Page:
What are Warts?
Warts are harmless outgrowths on the skin caused by human papillomavirus (HPV) infection. They grow on all body parts including face, fingers, feet, legs, hands, knees, inside your mouth, and the genital and rectal areas.
Plantar warts - appear on the bottom or soles of your feet, light brown bumps with tiny black dots on them.
Warts can spread from one person to another with skin contact. Warts may also be spread by using the towels or other personal items that have been used by a person with warts. Warts can bleed if picked or cut and can cause pain, especially plantar warts.
Diagnosis of Plantar Warts
Warts will be diagnosed by simple observation of the lesions. Your doctor may scrape the top layer of the wart and check for clotted blood vessels and at times a biopsy may be ordered.
Treatment for Plantar Warts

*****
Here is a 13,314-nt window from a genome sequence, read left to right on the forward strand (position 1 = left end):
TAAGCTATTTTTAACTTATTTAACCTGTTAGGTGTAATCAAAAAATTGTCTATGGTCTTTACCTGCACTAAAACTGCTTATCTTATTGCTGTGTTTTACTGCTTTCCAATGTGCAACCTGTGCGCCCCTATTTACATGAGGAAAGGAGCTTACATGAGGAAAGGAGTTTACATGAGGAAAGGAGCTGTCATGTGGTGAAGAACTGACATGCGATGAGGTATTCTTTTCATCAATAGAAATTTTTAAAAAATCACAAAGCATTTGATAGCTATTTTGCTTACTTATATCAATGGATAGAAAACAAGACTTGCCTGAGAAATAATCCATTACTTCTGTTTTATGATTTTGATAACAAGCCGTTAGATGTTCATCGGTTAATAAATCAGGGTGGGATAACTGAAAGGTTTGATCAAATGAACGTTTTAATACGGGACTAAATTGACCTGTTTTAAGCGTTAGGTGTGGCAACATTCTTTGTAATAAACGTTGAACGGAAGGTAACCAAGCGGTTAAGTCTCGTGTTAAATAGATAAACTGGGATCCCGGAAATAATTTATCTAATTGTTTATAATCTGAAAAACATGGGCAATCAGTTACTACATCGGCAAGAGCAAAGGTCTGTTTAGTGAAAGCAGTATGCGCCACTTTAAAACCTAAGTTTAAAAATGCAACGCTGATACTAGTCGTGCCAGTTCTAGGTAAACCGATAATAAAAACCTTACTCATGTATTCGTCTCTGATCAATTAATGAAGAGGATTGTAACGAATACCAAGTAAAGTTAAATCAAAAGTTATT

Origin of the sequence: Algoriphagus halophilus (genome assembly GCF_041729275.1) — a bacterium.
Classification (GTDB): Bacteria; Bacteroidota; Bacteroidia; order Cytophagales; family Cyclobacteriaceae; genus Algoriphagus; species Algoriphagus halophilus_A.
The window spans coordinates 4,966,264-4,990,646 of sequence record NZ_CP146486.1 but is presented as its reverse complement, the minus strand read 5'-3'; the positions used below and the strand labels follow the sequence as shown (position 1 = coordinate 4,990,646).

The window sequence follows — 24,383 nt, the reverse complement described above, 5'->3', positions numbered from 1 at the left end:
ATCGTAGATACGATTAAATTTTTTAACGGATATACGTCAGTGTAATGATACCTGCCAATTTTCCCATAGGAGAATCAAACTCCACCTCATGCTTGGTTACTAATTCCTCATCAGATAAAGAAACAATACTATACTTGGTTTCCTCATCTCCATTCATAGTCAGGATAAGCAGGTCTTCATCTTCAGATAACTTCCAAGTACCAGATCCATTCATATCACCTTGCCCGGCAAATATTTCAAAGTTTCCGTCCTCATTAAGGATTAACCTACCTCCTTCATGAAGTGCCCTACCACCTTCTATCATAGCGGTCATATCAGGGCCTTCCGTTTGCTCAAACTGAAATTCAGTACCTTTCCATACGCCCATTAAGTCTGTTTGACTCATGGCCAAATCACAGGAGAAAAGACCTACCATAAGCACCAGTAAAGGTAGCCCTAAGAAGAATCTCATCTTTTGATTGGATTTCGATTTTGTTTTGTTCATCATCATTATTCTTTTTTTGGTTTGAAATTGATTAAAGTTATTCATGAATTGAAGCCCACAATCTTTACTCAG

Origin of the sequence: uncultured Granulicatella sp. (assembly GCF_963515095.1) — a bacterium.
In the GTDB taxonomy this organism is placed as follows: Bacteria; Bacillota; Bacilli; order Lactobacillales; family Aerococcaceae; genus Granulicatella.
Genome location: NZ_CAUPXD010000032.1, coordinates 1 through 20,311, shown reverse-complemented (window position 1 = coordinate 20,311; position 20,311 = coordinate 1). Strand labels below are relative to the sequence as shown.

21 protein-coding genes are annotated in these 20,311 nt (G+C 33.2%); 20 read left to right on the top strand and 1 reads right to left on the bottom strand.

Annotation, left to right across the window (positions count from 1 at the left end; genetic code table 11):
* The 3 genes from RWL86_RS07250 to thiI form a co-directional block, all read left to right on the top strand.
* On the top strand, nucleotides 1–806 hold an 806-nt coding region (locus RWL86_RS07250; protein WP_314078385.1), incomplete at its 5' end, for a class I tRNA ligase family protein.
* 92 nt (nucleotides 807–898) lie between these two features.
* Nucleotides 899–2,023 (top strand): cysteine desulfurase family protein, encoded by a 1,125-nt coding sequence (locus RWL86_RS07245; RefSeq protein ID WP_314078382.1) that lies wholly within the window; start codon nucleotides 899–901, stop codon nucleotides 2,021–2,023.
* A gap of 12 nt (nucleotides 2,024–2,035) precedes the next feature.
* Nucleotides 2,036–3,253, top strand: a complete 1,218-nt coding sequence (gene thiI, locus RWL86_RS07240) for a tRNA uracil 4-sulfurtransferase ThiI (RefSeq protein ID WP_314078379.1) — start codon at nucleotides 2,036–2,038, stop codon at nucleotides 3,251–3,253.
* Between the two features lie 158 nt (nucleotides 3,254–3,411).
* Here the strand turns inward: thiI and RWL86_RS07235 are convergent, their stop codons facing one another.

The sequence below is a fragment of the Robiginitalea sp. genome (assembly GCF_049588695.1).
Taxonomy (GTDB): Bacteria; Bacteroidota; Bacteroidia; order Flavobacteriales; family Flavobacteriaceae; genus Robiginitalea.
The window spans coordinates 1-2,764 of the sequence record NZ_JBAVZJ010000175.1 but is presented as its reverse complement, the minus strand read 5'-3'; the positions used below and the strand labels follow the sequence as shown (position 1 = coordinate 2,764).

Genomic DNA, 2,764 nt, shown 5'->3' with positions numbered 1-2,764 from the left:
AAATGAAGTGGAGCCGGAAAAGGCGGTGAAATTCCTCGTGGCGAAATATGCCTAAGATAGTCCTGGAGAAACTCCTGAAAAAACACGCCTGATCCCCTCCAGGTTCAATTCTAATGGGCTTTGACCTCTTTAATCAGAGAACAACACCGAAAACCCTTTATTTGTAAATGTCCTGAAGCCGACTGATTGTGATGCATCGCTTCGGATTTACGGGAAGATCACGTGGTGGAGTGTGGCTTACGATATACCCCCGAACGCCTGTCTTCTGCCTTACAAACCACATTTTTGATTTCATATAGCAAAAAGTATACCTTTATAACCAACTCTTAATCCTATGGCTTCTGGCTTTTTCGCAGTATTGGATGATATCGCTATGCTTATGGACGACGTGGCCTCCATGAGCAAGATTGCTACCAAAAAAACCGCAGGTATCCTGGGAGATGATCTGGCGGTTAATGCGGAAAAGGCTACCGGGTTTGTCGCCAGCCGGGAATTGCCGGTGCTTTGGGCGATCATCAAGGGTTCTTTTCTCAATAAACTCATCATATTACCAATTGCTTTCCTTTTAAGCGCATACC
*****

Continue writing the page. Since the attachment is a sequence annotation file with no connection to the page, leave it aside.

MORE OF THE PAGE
Warts disappear naturally but may take months or even years to disappear. Warts can be treated with different types of chemicals such as salicylic acid, liquid nitrogen to freeze warts, and also by laser treatment. Applying salicylic acid once or twice a day will help to destroy warts. If warts do not heal, then they may be removed surgically. Warts can recur even after treatment.
Other treatments include:
Cantharone, a medicine derived from the Japanese blister beetle, is applied with a Q-tip on warts. It causes a blister at each site and after some time the warts are destroyed. This treatment is very effective for most warts and is painless.
Bleomycin, an anti-cancer agent is also used. The pulsed dye laser is magnetized to the blood vessels which feed on warts, and carbon dioxide (CO2) lasers are also used for the removal of warts.